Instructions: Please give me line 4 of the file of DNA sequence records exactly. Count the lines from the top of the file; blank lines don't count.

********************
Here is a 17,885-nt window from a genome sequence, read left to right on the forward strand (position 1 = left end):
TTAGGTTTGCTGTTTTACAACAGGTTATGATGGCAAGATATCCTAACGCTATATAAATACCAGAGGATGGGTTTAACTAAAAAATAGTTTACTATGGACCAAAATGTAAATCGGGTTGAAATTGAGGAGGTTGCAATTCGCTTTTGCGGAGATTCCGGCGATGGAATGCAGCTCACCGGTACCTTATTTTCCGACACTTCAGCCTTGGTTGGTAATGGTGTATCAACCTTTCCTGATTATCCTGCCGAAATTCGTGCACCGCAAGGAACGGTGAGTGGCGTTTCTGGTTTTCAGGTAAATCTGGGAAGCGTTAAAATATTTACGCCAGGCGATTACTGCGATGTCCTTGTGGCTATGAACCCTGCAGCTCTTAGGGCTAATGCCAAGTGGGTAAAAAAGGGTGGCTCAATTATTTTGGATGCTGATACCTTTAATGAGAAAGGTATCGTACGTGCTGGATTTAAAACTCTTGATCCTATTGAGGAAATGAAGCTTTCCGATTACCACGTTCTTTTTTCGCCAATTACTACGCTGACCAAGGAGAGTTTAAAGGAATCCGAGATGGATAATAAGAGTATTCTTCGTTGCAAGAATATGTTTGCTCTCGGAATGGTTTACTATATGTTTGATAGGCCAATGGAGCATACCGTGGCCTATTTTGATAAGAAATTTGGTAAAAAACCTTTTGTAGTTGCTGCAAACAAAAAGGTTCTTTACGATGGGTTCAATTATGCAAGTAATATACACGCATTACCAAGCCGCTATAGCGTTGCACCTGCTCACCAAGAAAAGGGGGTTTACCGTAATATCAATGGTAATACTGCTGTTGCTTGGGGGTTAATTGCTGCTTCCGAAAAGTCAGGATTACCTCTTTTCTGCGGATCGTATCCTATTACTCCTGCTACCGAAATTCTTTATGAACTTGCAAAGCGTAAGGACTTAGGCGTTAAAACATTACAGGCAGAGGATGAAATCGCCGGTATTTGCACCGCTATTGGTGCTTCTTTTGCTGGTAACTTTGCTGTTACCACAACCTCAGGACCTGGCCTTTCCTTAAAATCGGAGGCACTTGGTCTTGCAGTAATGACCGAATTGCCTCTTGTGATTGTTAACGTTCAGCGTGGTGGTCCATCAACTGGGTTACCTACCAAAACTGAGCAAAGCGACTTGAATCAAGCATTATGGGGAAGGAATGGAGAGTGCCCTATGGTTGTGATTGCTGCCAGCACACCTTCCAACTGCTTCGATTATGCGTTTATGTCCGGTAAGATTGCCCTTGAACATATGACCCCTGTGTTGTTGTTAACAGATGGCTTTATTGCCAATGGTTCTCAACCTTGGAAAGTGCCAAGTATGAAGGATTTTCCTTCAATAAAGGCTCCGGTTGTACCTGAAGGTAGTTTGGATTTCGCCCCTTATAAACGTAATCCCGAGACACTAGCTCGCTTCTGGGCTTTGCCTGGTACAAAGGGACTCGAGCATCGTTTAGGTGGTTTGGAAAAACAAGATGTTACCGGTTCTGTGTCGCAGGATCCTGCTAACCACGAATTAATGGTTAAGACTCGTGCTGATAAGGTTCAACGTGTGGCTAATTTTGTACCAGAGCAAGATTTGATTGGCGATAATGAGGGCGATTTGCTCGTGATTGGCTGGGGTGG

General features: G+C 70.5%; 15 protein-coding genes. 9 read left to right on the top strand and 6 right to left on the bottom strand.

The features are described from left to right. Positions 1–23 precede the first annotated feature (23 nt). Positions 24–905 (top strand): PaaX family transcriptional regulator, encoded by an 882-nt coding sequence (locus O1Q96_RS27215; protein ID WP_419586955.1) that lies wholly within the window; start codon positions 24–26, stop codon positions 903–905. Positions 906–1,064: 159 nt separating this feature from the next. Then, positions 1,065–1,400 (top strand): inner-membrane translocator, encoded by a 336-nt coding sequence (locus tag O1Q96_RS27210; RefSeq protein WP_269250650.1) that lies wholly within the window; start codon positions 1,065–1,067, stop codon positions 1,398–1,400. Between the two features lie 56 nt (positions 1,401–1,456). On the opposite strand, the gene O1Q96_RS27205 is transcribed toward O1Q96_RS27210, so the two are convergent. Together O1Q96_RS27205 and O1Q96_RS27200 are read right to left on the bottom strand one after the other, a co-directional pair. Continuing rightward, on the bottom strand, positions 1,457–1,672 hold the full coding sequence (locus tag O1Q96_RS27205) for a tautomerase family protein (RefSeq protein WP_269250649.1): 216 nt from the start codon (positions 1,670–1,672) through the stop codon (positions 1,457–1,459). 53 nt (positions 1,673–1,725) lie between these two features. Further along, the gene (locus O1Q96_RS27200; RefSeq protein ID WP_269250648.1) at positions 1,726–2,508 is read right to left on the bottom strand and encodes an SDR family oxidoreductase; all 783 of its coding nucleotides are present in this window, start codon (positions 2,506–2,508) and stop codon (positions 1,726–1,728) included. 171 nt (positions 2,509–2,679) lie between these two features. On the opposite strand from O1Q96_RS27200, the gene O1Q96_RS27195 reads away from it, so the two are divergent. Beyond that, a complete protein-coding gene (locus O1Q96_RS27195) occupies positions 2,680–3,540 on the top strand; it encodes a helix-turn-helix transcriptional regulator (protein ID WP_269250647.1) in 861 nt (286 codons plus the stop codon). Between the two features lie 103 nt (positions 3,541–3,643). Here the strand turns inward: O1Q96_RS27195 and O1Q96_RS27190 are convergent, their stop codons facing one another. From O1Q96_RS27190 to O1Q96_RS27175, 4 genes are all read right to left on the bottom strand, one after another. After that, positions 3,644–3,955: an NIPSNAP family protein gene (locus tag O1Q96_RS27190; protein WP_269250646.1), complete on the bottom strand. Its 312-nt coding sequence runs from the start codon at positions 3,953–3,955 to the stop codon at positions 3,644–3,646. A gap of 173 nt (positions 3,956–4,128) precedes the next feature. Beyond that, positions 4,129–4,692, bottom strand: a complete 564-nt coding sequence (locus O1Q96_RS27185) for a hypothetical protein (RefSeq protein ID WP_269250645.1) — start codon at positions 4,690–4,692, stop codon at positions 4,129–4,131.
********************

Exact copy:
The features are described from left to right. Positions 1–23 precede the first annotated feature (23 nt). Positions 24–905 (top strand): PaaX family transcriptional regulator, encoded by an 882-nt coding sequence (locus O1Q96_RS27215; protein ID WP_419586955.1) that lies wholly within the window; start codon positions 24–26, stop codon positions 903–905. Positions 906–1,064: 159 nt separating this feature from the next. Then, positions 1,065–1,400 (top strand): inner-membrane translocator, encoded by a 336-nt coding sequence (locus tag O1Q96_RS27210; RefSeq protein WP_269250650.1) that lies wholly within the window; start codon positions 1,065–1,067, stop codon positions 1,398–1,400. Between the two features lie 56 nt (positions 1,401–1,456). On the opposite strand, the gene O1Q96_RS27205 is transcribed toward O1Q96_RS27210, so the two are convergent. Together O1Q96_RS27205 and O1Q96_RS27200 are read right to left on the bottom strand one after the other, a co-directional pair. Continuing rightward, on the bottom strand, positions 1,457–1,672 hold the full coding sequence (locus tag O1Q96_RS27205) for a tautomerase family protein (RefSeq protein WP_269250649.1): 216 nt from the start codon (positions 1,670–1,672) through the stop codon (positions 1,457–1,459). 53 nt (positions 1,673–1,725) lie between these two features. Further along, the gene (locus O1Q96_RS27200; RefSeq protein ID WP_269250648.1) at positions 1,726–2,508 is read right to left on the bottom strand and encodes an SDR family oxidoreductase; all 783 of its coding nucleotides are present in this window, start codon (positions 2,506–2,508) and stop codon (positions 1,726–1,728) included. 171 nt (positions 2,509–2,679) lie between these two features. On the opposite strand from O1Q96_RS27200, the gene O1Q96_RS27195 reads away from it, so the two are divergent. Beyond that, a complete protein-coding gene (locus O1Q96_RS27195) occupies positions 2,680–3,540 on the top strand; it encodes a helix-turn-helix transcriptional regulator (protein ID WP_269250647.1) in 861 nt (286 codons plus the stop codon). Between the two features lie 103 nt (positions 3,541–3,643). Here the strand turns inward: O1Q96_RS27195 and O1Q96_RS27190 are convergent, their stop codons facing one another. From O1Q96_RS27190 to O1Q96_RS27175, 4 genes are all read right to left on the bottom strand, one after another. After that, positions 3,644–3,955: an NIPSNAP family protein gene (locus tag O1Q96_RS27190; protein WP_269250646.1), complete on the bottom strand. Its 312-nt coding sequence runs from the start codon at positions 3,953–3,955 to the stop codon at positions 3,644–3,646. A gap of 173 nt (positions 3,956–4,128) precedes the next feature. Beyond that, positions 4,129–4,692, bottom strand: a complete 564-nt coding sequence (locus O1Q96_RS27185) for a hypothetical protein (RefSeq protein ID WP_269250645.1) — start codon at positions 4,690–4,692, stop codon at positions 4,129–4,131.